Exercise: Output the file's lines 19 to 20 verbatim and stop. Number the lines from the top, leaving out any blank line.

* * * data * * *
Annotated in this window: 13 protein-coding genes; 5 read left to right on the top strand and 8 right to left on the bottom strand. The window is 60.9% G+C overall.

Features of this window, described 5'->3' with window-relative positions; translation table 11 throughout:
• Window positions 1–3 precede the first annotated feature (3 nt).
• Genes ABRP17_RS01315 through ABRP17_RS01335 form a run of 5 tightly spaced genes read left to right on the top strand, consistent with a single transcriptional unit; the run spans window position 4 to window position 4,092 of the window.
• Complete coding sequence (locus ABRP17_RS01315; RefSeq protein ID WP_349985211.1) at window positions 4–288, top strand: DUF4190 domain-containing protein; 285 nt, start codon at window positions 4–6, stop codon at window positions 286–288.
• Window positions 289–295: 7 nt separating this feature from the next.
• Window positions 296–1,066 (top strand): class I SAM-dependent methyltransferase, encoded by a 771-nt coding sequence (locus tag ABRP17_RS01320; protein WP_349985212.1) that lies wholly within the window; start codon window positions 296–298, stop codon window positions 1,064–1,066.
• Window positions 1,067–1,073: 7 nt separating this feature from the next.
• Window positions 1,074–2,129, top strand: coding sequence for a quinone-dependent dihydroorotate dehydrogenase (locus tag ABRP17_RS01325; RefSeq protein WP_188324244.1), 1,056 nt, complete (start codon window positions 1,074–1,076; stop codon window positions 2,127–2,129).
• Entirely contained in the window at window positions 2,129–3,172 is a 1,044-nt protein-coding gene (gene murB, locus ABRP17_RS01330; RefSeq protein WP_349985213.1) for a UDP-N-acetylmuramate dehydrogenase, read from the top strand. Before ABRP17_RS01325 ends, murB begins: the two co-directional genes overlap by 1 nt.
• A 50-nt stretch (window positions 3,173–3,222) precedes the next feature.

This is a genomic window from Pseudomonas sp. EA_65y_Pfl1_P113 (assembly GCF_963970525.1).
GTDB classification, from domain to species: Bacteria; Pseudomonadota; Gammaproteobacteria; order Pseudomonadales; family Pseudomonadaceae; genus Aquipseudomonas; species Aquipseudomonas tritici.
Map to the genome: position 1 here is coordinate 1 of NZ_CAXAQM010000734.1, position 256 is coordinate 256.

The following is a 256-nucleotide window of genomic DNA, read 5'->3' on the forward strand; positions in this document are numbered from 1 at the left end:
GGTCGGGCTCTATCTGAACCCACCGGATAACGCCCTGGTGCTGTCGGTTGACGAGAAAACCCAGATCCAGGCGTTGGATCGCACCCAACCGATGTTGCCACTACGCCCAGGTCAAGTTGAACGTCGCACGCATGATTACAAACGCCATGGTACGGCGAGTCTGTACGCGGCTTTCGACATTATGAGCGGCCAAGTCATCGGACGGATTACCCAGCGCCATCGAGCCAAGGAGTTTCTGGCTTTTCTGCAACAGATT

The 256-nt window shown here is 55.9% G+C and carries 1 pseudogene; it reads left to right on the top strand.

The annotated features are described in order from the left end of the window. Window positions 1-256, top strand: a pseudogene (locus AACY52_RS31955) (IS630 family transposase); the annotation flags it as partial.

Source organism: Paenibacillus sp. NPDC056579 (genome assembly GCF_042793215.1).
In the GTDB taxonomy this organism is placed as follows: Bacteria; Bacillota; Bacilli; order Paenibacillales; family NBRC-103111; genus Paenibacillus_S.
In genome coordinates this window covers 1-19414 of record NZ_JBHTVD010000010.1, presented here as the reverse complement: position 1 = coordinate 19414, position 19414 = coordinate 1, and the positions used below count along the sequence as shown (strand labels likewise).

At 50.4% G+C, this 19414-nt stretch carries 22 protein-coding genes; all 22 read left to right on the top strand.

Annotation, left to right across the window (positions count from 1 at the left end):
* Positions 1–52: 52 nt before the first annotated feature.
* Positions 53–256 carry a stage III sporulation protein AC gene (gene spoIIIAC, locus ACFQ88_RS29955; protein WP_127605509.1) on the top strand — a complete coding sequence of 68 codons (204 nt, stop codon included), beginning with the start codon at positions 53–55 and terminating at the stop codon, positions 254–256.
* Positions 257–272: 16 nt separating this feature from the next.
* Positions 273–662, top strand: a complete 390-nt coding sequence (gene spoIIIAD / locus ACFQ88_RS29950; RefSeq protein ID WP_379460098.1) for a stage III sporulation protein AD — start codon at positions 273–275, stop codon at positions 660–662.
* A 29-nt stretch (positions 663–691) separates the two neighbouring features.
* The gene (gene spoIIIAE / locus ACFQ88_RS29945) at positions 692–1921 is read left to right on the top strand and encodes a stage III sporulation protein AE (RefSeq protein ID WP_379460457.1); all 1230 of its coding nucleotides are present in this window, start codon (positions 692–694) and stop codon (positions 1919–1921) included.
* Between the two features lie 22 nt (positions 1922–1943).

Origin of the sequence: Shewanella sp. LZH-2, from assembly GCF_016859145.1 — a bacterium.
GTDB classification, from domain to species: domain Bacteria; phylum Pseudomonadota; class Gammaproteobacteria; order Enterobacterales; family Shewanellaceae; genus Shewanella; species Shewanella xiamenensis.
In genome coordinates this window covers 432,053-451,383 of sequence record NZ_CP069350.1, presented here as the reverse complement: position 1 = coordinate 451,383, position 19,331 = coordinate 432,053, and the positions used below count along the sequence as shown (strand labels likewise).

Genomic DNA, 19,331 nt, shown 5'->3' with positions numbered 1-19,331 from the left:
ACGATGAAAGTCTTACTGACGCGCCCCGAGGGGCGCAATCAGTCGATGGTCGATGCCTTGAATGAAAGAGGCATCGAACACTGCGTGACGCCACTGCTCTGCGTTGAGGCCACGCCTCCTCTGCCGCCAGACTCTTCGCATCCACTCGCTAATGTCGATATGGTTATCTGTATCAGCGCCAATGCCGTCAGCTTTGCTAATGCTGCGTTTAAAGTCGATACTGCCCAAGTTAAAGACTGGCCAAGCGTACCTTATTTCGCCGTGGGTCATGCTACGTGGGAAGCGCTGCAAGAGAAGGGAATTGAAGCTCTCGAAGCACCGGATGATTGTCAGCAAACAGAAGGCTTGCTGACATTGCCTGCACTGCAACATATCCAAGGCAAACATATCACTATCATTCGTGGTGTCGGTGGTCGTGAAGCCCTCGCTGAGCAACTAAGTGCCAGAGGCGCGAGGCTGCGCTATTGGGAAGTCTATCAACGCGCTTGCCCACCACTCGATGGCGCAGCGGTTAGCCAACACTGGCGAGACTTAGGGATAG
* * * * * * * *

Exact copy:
Source organism: Paenibacillus sp. NPDC056579 (genome assembly GCF_042793215.1).
In the GTDB taxonomy this organism is placed as follows: Bacteria; Bacillota; Bacilli; order Paenibacillales; family NBRC-103111; genus Paenibacillus_S.